Our last port of call for the day was Carreg Dhu Gardens but despite a thorough search we failed to find any reported Firecrests.

With things quiet, we headed back for an early shower before meeting for the bird list and headed out for our evening meal.


Friday 17th October 2014
Our last full day on the Scillies and the weather had changed, with the wind picking up and heavy rain and gales forecast for later in the day.

With this in mind, we headed northwards after breakfast, making several stops along the way at sheltered beaches which produced a few WHITE WAGTAILS, WHEATEAR and good numbers of ROBIN.

We revisited Newford Duck Pond where we could hear a YELLOW-BROWED WARBLER calling, but despite a thorough search we only saw a few CHIFFCHAFF. A GREY WAGTAIL flew in briefly and then there was a call on the radio to say that a Rose-coloured Starling was flying our way.

After waiting for a few moments, nothing appeared so we wandered back along the lane and looked across the field. There was the juvenile ROSE-COLOURED STARLING on a telegraph pole but as soon as we saw it, it promptly disappeared and other birders searched the area for several hours but to no avail.

With the wind picking up by now, we decided to walk the coastal path around the north coast towards Innisidgen and here we found a beautiful sheltered beach where we had lunch. GANNETS, SHAG and CORMORANTS were seen close by but the real highlight was when Francis said "what is that moving on the beach!" We looked up to see a LESSER WHITE-TOOTHED SHREW scuttling about on the beach. This scarce mammal is normally pretty hard to see so we were delighted with his find.

It was then time to wander back down to Hugh Town but around 10 minutes from base, the rain began and by the time we got back we were pretty wet.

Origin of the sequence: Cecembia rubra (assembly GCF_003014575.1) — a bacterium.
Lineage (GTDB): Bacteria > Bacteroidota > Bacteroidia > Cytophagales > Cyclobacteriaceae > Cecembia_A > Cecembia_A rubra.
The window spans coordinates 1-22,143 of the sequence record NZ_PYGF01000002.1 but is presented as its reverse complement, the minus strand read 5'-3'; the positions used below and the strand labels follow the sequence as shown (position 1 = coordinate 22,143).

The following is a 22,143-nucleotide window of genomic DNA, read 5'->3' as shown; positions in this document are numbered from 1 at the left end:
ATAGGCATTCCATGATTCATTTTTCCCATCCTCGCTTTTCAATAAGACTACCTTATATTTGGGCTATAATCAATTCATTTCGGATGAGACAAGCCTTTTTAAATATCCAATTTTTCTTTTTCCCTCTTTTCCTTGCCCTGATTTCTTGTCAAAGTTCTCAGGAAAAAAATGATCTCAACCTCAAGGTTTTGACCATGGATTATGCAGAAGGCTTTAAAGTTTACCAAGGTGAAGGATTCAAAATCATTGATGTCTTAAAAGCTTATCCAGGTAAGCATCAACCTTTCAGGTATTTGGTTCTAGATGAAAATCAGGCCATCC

The rest of the afternoon was spent relaxing with of us some opting for a spot of shopping. Whilst sitting in the guesthouse, the wind was very strong and rain hammered down making things unpleasant indeed.

For our evening meal, we visited a different restaurant where the food was very good and very plentiful before heading back for a well-deserved rest.


Saturday 18th October 2014
The wind was very strong overnight and had only calmed down a little as we had breakfast. It was a shame to be leaving this wonderful accommodation which had great views and fantastic breakfasts.

We left our baggage and took a stroll up to Buzza Tower, where a single SWALLOW flew through and we had exceptional views of a male PEREGRINE which hung in the air overhead.

Reaching Penninis, the sea was very rough and we were apprehensive about our crossing on the Scillonian that afternoon, especially as it had been brought forward because of weather warnings.

Plenty of Gannets flew past during a quick sea-watch before we made our way down to Old Town Churchyard. It was great to see some fellow birders from Bristol who were re-visiting the islands.

With time getting on, it was time to pick up our hand luggage and have a spot of lunch overlooking the beach.

The Scillonian arrived and soon after we boarded and went up to the top deck. Whilst waiting for departure we spotted a RAVEN drifting over the golf course before it disappeared into Pines.

We set sail earlier than planned and although there was a large swell and it was quite choppy, luckily no one was ill.

The birding on the way back was pretty good with PUFFIN, 4 MANX SHEARWATER, 7 BALEARIC SHEARWATER, 3 SOOTY SHEARWATER, KITTIWAKE, GUILLEMOTS & RAZORBILLS, ARCTIC & GREAT SKUA plus HARBOUR PORPOISE.

As we docked in Penzance Harbour, a winter plumaged GREAT NORTHERN DIVER was seen just offshore.

After getting our bags, we said our goodbyes to some of the group who were staying nearby for the night, whilst the remainder of us went on to our overnight accommodation.

Despite no major rarities this year, it was a great tour with some good birds and with lots and lots of laughs. The accommodation was second to none and we can't wait to return next year!